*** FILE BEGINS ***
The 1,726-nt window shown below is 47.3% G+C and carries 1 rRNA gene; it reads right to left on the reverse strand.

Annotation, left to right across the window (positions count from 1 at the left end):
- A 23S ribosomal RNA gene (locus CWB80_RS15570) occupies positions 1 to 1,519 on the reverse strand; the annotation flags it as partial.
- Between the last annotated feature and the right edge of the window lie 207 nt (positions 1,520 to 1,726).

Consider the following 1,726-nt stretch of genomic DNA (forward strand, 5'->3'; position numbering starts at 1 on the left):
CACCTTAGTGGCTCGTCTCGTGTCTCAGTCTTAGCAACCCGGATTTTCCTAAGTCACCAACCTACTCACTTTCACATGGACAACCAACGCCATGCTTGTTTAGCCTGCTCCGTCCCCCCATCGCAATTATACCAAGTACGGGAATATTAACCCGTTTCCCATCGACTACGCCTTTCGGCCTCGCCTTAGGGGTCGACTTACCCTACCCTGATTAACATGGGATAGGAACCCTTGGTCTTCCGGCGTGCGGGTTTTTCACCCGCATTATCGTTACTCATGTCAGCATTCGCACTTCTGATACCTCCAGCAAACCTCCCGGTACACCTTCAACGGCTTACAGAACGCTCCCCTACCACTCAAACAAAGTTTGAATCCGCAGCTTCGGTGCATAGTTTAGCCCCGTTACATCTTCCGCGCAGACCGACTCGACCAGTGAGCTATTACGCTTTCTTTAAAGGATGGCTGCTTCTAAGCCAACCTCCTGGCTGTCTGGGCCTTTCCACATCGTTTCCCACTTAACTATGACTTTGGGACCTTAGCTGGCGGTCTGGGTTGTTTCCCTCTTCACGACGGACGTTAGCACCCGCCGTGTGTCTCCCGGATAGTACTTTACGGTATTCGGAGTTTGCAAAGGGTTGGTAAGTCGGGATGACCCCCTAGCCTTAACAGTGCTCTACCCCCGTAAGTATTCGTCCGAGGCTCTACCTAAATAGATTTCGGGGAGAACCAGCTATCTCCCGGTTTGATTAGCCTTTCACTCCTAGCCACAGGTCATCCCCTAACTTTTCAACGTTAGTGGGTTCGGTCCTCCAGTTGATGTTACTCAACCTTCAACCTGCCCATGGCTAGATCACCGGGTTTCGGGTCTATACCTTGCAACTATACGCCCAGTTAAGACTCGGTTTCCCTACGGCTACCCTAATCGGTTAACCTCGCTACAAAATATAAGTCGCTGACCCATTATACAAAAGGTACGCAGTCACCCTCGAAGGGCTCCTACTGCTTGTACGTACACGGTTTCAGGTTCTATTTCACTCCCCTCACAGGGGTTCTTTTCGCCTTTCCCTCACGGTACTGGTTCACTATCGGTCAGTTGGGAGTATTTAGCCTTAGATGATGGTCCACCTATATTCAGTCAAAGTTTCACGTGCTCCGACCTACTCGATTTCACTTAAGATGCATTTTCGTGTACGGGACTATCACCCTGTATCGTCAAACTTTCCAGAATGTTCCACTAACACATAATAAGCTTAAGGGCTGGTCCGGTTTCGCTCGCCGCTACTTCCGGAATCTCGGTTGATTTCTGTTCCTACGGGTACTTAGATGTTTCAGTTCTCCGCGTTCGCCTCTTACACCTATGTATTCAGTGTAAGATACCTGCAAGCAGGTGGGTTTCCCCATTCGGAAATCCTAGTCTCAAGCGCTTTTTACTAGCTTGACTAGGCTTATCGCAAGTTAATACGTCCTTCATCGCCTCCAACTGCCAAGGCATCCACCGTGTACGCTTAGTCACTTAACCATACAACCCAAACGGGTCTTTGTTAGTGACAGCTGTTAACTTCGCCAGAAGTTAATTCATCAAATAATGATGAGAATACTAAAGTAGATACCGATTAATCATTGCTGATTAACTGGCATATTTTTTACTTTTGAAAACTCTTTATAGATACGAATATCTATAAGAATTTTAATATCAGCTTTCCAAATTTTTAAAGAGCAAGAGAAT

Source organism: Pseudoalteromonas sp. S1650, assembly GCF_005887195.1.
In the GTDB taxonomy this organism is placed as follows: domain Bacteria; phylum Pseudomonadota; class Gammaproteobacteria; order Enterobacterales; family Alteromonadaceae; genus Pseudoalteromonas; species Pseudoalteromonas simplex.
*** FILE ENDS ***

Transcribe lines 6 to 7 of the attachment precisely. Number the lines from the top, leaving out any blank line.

CACCTTAGTGGCTCGTCTCGTGTCTCAGTCTTAGCAACCCGGATTTTCCTAAGTCACCAACCTACTCACTTTCACATGGACAACCAACGCCATGCTTGTTTAGCCTGCTCCGTCCCCCCATCGCAATTATACCAAGTACGGGAATATTAACCCGTTTCCCATCGACTACGCCTTTCGGCCTCGCCTTAGGGGTCGACTTACCCTACCCTGATTAACATGGGATAGGAACCCTTGGTCTTCCGGCGTGCGGGTTTTTCACCCGCATTATCGTTACTCATGTCAGCATTCGCACTTCTGATACCTCCAGCAAACCTCCCGGTACACCTTCAACGGCTTACAGAACGCTCCCCTACCACTCAAACAAAGTTTGAATCCGCAGCTTCGGTGCATAGTTTAGCCCCGTTACATCTTCCGCGCAGACCGACTCGACCAGTGAGCTATTACGCTTTCTTTAAAGGATGGCTGCTTCTAAGCCAACCTCCTGGCTGTCTGGGCCTTTCCACATCGTTTCCCACTTAACTATGACTTTGGGACCTTAGCTGGCGGTCTGGGTTGTTTCCCTCTTCACGACGGACGTTAGCACCCGCCGTGTGTCTCCCGGATAGTACTTTACGGTATTCGGAGTTTGCAAAGGGTTGGTAAGTCGGGATGACCCCCTAGCCTTAACAGTGCTCTACCCCCGTAAGTATTCGTCCGAGGCTCTACCTAAATAGATTTCGGGGAGAACCAGCTATCTCCCGGTTTGATTAGCCTTTCACTCCTAGCCACAGGTCATCCCCTAACTTTTCAACGTTAGTGGGTTCGGTCCTCCAGTTGATGTTACTCAACCTTCAACCTGCCCATGGCTAGATCACCGGGTTTCGGGTCTATACCTTGCAACTATACGCCCAGTTAAGACTCGGTTTCCCTACGGCTACCCTAATCGGTTAACCTCGCTACAAAATATAAGTCGCTGACCCATTATACAAAAGGTACGCAGTCACCCTCGAAGGGCTCCTACTGCTTGTACGTACACGGTTTCAGGTTCTATTTCACTCCCCTCACAGGGGTTCTTTTCGCCTTTCCCTCACGGTACTGGTTCACTATCGGTCAGTTGGGAGTATTTAGCCTTAGATGATGGTCCACCTATATTCAGTCAAAGTTTCACGTGCTCCGACCTACTCGATTTCACTTAAGATGCATTTTCGTGTACGGGACTATCACCCTGTATCGTCAAACTTTCCAGAATGTTCCACTAACACATAATAAGCTTAAGGGCTGGTCCGGTTTCGCTCGCCGCTACTTCCGGAATCTCGGTTGATTTCTGTTCCTACGGGTACTTAGATGTTTCAGTTCTCCGCGTTCGCCTCTTACACCTATGTATTCAGTGTAAGATACCTGCAAGCAGGTGGGTTTCCCCATTCGGAAATCCTAGTCTCAAGCGCTTTTTACTAGCTTGACTAGGCTTATCGCAAGTTAATACGTCCTTCATCGCCTCCAACTGCCAAGGCATCCACCGTGTACGCTTAGTCACTTAACCATACAACCCAAACGGGTCTTTGTTAGTGACAGCTGTTAACTTCGCCAGAAGTTAATTCATCAAATAATGATGAGAATACTAAAGTAGATACCGATTAATCATTGCTGATTAACTGGCATATTTTTTACTTTTGAAAACTCTTTATAGATACGAATATCTATAAGAATTTTAATATCAGCTTTCCAAATTTTTAAAGAGCAAGAGAAT

Source organism: Pseudoalteromonas sp. S1650, assembly GCF_005887195.1.